We recently discussed the commercial potential of graphene and the importance of obtaining protection for innovations which are based on the myriad properties of this unique material.
Since its identification at The University of Manchester in 2004, graphene has gone from a laboratory wonder material to one which can be commercially fabricated. The commercial fabrication of any material is often seen as the main obstacle to its use in commercially available products.
Many applications of graphene have been identified. It is thought to have application in medicine, electronics, light processing, energy generation and storage, sensing, environmental filters and many other fields. This is due, in no small part, to being the strongest material ever tested — yet with efficient heat and energy conduction and transparency.
A car made of graphene?
One of the sectors where this material is attracting interest is the automotive sector. Now, a car made of graphene would be the very definition of blue sky thinking. But this should not stop graphene being used to construct various vehicle features.
The vehicles we use every day are being increasingly driven by electronics, sensors and the desire to be lightweight — all whist maintaining a certain strength. Modern vehicles also need to rely increasingly on other sources of fuel and become more efficient in the energy they use. This makes the automotive sector, and the applications of graphene, natural partners in a future where electric and autonomous vehicles will be the norm.
The University of Sunderland has recently published work which identifies graphene as an element that can make bodywork components on cars, such as bumpers. These can be made up to 40% lighter while maintaining the same strength. This is achieved by mixing graphene with carbon-fibre-reinforced epoxy resin. This will reduce the weight of a vehicle, decreasing the amount of energy needed to propel it — a winning formula, as we all seek to reduce our carbon footprint.
Graphene has also been used with silicon to make a lithium-ion battery which charges in just 15 minutes, and lasts one week on a single charge.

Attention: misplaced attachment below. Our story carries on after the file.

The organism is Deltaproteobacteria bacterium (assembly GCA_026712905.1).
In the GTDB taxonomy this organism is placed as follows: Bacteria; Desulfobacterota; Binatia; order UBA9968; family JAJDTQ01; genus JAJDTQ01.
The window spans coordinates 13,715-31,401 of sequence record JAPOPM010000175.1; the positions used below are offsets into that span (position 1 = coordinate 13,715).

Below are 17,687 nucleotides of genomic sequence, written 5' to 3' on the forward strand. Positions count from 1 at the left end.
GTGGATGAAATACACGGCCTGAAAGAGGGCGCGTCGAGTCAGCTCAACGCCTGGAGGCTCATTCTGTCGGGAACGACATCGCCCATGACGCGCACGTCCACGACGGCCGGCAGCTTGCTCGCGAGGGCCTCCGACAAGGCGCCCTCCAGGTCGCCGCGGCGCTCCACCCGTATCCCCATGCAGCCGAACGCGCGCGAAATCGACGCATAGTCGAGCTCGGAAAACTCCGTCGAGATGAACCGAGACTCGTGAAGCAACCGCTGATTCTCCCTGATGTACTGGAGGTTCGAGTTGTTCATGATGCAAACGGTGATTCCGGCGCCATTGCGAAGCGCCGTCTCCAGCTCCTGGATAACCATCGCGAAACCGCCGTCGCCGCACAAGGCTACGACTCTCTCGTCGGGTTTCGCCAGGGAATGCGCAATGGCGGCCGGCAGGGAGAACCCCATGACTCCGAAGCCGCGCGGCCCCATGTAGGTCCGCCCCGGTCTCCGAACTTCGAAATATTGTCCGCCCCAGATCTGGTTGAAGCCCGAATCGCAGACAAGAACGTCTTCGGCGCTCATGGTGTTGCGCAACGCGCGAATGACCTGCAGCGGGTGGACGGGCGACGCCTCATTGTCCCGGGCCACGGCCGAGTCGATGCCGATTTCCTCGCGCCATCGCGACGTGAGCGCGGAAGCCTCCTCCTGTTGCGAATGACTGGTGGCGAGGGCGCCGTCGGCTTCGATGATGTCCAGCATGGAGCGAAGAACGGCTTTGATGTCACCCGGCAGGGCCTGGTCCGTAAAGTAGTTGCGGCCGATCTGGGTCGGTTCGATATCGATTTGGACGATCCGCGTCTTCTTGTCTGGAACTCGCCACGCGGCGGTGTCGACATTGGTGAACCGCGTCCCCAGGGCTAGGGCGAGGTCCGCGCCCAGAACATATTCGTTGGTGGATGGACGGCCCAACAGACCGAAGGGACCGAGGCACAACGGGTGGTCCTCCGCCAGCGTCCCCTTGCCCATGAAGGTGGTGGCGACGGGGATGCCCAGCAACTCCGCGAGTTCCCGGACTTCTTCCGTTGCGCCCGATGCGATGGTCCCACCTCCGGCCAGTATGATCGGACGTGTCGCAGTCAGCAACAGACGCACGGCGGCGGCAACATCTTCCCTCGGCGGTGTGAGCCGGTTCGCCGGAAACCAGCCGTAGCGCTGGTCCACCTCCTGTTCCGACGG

One of the often quoted obstacles to the proliferation of the electric vehicle is the impact on infrastructure, due to load-balancing issues with the electricity grid. If such a battery is to be used to power an electric vehicle, this will surely go some way to addressing certain problems, as cars powered by such batteries will likely not need to be charged every day.
The high electrical conductivity and optical transparency of graphene make it a useful material in the configuration of user interfaces, where touchscreens and liquid-crystal displays (LCDs) are often used. Such interfaces are now finding their way into the dashboards of many vehicles where the user interface presented to the driver is becoming just as important as the performance of the vehicle.
The amount of content delivered to vehicles is only expected to increase. Indeed, Amazon and Google are thought to be developing products in the autonomous vehicle space, as users are expected to increasingly view content on-the-go. Another outstanding property of graphene, its flexibility, has been shown to have application in making screens which can fit over curved surfaces. This means that the entire vehicle can become a space for viewing content without the traditional constraints associated with the shape of the dashboard.
A catalyst for innovation
Now, these are just a few of the many applications where graphene can be the catalyst for innovation in the automotive sector.
Other applications have been identified, including energy-efficient, heated car seats; the use of graphene-based nanocomposites for graphene sensors; and graphene-based sensors for pollutant detection — and this is by no means an exhaustive list.
Obtaining patent protection is essential in deriving financial gain from any innovations that use the properties of graphene. The desire to use this fascinating material means that patents can be an important commercial tool in generating income from your invention and maximising the return from the considerable R&D that goes into developing these products.
We have automotive and materials specialists who can work together to make sure that any inventions where graphene is used in a vehicle can be suitably protected.
For more information on how you can protect your invention, please get in touch with us.
Speak to our attorneys to find out more.